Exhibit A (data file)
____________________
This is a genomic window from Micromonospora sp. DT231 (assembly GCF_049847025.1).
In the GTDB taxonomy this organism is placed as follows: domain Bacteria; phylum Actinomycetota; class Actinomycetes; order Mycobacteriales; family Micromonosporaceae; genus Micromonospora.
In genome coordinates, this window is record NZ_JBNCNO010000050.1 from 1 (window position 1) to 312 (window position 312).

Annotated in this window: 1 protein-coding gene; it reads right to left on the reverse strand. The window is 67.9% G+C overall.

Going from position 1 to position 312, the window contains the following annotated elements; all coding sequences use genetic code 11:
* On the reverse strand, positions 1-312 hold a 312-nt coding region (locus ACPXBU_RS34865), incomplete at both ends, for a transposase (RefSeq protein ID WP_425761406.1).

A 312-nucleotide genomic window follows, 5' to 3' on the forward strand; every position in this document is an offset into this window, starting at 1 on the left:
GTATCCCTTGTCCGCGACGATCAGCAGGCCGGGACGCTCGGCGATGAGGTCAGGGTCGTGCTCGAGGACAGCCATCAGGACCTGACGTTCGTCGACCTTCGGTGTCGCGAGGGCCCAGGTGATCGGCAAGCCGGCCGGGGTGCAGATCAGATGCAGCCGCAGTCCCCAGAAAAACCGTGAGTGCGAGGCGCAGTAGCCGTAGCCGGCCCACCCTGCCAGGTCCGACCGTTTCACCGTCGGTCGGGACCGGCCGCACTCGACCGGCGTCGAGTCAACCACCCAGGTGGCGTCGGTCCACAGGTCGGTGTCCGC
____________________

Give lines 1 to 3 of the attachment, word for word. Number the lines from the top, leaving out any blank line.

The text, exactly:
This is a genomic window from Micromonospora sp. DT231 (assembly GCF_049847025.1).
In the GTDB taxonomy this organism is placed as follows: domain Bacteria; phylum Actinomycetota; class Actinomycetes; order Mycobacteriales; family Micromonosporaceae; genus Micromonospora.
In genome coordinates, this window is record NZ_JBNCNO010000050.1 from 1 (window position 1) to 312 (window position 312).